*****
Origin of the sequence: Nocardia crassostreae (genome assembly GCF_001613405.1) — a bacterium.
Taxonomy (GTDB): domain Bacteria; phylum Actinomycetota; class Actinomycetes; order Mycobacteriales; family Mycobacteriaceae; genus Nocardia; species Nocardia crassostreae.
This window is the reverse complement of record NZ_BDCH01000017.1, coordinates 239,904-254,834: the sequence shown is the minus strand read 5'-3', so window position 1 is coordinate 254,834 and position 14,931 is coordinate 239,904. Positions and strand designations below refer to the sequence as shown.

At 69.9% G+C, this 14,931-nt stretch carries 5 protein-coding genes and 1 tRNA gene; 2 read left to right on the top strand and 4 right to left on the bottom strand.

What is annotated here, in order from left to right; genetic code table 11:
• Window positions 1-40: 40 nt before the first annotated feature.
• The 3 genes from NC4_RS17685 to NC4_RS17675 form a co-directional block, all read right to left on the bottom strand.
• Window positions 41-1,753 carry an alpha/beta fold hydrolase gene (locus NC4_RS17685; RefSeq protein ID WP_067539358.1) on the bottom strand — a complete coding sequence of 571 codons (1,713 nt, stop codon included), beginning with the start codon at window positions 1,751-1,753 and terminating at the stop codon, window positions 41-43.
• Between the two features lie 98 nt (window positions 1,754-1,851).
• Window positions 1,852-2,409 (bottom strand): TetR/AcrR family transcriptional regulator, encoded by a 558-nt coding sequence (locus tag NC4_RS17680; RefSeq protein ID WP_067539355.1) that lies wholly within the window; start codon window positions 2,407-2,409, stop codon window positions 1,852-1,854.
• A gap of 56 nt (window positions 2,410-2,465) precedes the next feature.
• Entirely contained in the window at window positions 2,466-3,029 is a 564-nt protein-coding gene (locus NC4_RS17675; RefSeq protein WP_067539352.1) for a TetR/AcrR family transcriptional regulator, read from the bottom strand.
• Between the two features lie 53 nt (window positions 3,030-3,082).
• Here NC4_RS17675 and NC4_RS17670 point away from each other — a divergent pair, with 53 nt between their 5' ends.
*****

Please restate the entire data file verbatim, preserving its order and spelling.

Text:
Origin of the sequence: Nocardia crassostreae (genome assembly GCF_001613405.1) — a bacterium.
Taxonomy (GTDB): domain Bacteria; phylum Actinomycetota; class Actinomycetes; order Mycobacteriales; family Mycobacteriaceae; genus Nocardia; species Nocardia crassostreae.
This window is the reverse complement of record NZ_BDCH01000017.1, coordinates 239,904-254,834: the sequence shown is the minus strand read 5'-3', so window position 1 is coordinate 254,834 and position 14,931 is coordinate 239,904. Positions and strand designations below refer to the sequence as shown.

At 69.9% G+C, this 14,931-nt stretch carries 5 protein-coding genes and 1 tRNA gene; 2 read left to right on the top strand and 4 right to left on the bottom strand.

What is annotated here, in order from left to right; genetic code table 11:
• Window positions 1-40: 40 nt before the first annotated feature.
• The 3 genes from NC4_RS17685 to NC4_RS17675 form a co-directional block, all read right to left on the bottom strand.
• Window positions 41-1,753 carry an alpha/beta fold hydrolase gene (locus NC4_RS17685; RefSeq protein ID WP_067539358.1) on the bottom strand — a complete coding sequence of 571 codons (1,713 nt, stop codon included), beginning with the start codon at window positions 1,751-1,753 and terminating at the stop codon, window positions 41-43.
• Between the two features lie 98 nt (window positions 1,754-1,851).
• Window positions 1,852-2,409 (bottom strand): TetR/AcrR family transcriptional regulator, encoded by a 558-nt coding sequence (locus tag NC4_RS17680; RefSeq protein ID WP_067539355.1) that lies wholly within the window; start codon window positions 2,407-2,409, stop codon window positions 1,852-1,854.
• A gap of 56 nt (window positions 2,410-2,465) precedes the next feature.
• Entirely contained in the window at window positions 2,466-3,029 is a 564-nt protein-coding gene (locus NC4_RS17675; RefSeq protein WP_067539352.1) for a TetR/AcrR family transcriptional regulator, read from the bottom strand.
• Between the two features lie 53 nt (window positions 3,030-3,082).
• Here NC4_RS17675 and NC4_RS17670 point away from each other — a divergent pair, with 53 nt between their 5' ends.